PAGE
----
Hutt Valley High School

September 7th, 2011 at 9:00 am by David Farrar

Lane Nichols at Dom Post reports:

Hutt Valley High School pupils were subjected to torture, extreme violence and sexual abuse, but school authorities failed to protect victims, alert parents or report numerous attacks to police.

A long-awaited Ombudsmen’s Office report reveals chilling details of systemic violence at the school, intimidation and abuse. It also identifies a history of failing to punish culprits or acknowledge the seriousness of their crimes.

A gang of six teens terrorised classmates in late 2007, chasing younger boys around the school, dragging them to the ground to remove their pants then violating them with a screwdriver, scissors, branches, pens, pencils and drills.

And what did the school do? Cover it up!

When the offending was identified, the 1700-pupil co-ed state school did not alert victims’ parents, police or Child, Youth and Family. It instead chose to stand down the culprits for a few days.

Incensed parents eventually learned of the attacks and complained to the Human Rights Commission and Ombudsmen’s Office.

One of the nine victims had holes ripped in his trousers during an assault. Another was kicked in the face when he refused to kiss his attackers’ shoes after being sexually violated.

The decile 8 school played down the attacks, saying, “It wasn’t an assault where somebody had blood spilt” and describing the incidents as “minor”.

The school did not play down the attacks. Some individuals did. I don’t know whether it was the school principal, the board chair, or someone else – but they should be named and shamed.

When quizzed later by Ombudsman David McGee about the attacks, school management said an investigating police officer was on a “crusade” and “out to make a name for himself”.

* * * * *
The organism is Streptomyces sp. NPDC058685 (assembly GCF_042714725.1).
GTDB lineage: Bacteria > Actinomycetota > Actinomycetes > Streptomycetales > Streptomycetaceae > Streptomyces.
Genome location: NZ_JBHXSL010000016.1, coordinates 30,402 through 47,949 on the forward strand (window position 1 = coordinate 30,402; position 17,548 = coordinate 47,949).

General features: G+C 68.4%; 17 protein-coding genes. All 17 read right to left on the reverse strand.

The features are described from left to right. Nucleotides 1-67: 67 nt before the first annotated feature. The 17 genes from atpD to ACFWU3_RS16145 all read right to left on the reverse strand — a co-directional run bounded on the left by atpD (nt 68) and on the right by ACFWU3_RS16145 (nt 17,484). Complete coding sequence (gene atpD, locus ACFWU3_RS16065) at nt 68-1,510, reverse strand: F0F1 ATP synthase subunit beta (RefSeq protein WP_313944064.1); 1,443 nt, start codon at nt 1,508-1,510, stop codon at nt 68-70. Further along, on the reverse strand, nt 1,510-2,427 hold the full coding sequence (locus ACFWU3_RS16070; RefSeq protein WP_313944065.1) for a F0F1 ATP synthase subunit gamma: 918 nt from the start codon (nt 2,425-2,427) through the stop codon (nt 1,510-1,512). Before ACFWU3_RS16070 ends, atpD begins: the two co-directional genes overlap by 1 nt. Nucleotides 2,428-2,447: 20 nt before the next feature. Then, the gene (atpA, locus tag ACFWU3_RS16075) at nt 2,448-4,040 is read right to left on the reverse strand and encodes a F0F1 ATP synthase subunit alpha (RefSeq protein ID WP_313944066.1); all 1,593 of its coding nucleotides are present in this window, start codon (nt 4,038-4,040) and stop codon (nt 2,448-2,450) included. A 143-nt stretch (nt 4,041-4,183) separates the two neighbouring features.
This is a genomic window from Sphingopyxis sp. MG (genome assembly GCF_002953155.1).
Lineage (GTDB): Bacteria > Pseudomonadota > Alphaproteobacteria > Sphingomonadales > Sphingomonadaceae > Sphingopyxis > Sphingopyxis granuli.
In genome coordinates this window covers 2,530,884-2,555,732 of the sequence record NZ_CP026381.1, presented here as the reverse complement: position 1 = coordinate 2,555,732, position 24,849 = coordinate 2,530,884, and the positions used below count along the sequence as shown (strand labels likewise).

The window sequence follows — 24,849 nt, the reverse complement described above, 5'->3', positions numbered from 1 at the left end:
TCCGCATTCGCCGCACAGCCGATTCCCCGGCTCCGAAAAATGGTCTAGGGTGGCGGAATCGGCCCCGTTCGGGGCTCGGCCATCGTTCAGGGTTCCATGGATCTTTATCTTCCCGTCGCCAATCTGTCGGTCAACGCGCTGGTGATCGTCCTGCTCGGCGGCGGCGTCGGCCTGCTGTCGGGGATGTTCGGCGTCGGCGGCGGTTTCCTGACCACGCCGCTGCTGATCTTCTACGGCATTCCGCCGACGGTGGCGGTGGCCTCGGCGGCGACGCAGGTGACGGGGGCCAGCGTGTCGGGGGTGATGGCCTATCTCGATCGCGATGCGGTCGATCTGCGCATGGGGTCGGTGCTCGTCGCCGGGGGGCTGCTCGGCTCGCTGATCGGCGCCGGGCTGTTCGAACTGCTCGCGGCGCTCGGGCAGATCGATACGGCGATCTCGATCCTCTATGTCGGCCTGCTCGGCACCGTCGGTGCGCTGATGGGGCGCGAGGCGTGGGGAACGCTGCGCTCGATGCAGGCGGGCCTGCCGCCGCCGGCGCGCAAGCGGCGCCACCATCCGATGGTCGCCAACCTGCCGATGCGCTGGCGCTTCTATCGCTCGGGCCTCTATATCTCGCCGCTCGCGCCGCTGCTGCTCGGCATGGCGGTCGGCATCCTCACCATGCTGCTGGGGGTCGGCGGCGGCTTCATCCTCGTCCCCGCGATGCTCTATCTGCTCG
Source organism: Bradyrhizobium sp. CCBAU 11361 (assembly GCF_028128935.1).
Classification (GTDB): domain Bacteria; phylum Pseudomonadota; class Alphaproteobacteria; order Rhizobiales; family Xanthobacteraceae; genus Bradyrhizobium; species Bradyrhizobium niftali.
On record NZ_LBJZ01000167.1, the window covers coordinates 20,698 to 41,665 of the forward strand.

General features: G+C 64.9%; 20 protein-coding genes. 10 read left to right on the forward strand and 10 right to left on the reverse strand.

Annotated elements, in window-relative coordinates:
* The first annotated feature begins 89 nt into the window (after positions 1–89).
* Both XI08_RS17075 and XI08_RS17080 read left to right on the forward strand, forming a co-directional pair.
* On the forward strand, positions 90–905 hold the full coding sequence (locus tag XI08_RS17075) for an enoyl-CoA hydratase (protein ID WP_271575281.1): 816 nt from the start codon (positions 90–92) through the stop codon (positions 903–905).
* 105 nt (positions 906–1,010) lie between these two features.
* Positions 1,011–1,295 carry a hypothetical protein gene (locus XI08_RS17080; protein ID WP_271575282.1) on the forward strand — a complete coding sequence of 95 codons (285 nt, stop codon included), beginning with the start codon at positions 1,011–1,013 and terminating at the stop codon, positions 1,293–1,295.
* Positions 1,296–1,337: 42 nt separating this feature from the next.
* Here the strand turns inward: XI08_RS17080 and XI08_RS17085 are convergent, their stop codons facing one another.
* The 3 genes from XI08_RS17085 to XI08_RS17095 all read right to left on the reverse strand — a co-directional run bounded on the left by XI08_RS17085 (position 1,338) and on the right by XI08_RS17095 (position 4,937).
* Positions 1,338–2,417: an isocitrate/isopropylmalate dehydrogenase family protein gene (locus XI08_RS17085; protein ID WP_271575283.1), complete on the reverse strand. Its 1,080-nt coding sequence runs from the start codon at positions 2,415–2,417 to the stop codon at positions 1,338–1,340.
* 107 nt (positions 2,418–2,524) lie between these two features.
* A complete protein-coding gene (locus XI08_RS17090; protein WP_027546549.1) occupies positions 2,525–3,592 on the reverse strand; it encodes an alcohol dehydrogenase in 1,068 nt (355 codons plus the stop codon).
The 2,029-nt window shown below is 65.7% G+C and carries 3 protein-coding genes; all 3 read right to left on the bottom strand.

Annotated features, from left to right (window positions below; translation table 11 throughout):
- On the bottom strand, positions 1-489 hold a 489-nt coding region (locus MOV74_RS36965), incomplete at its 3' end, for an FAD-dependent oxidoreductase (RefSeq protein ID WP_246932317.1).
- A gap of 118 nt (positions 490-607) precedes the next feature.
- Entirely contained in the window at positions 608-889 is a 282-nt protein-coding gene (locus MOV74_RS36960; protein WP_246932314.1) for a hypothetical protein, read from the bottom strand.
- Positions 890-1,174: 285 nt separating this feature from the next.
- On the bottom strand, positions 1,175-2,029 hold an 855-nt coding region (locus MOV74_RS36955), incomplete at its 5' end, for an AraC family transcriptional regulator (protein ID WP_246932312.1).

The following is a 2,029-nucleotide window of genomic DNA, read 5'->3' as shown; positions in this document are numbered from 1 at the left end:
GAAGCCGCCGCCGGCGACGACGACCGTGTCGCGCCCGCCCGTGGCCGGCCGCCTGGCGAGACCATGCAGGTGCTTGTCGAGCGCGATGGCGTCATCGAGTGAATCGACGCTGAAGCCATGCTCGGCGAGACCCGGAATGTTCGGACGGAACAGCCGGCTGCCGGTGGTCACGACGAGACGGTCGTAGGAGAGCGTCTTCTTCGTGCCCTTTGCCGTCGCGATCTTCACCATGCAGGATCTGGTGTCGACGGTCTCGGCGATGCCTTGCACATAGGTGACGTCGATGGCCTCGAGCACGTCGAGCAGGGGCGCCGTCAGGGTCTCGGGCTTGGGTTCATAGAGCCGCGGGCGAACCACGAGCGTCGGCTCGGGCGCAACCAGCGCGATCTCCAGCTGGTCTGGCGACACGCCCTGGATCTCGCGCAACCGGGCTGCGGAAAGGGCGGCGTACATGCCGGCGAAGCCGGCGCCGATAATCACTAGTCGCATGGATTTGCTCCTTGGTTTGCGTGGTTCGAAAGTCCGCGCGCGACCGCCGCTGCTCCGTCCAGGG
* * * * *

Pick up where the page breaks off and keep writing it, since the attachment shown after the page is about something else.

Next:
Who are these school management people? Do they still work there?

School bullying is not minor and trivial. It causes kids to kill themselves. For many kids it turns what should be five of the best years of their lives into an era of terror and fear.

Tabling his report in Parliament yesterday, Mr McGee described the attacks as “a pattern of repeated, premeditated, systematic assaults”. He slated the school’s response, inadequate discipline policies and failure to implement Education Ministry child abuse policies.

“Even disregarding the most serious allegations of direct penetrative assault, the systematic pack assaults with sharp objects and surrounding threats and intimidation … would seem to have justified, at a minimum, suspension of the perpetrators.”

Antisocial children were retained in the school and serious violence and sexual assaults went unreported to government agencies. The school also took it upon itself to interpret the results of a victim’s medical examination in favour of his perpetrators.

What was wrong with the school management that they acted in such a way?

According to a letter from another victim’s parent to the Education Ministry, no punishment was imposed for an earlier 2007 incident when a group of pupils held another boy down with a chain around his neck and tried burning him with a lighter.

A third pupil was pushed down stairs and kicked in the head and chest until unconscious in 2004.

This sort of behaviour should result in court action, not a school cover up.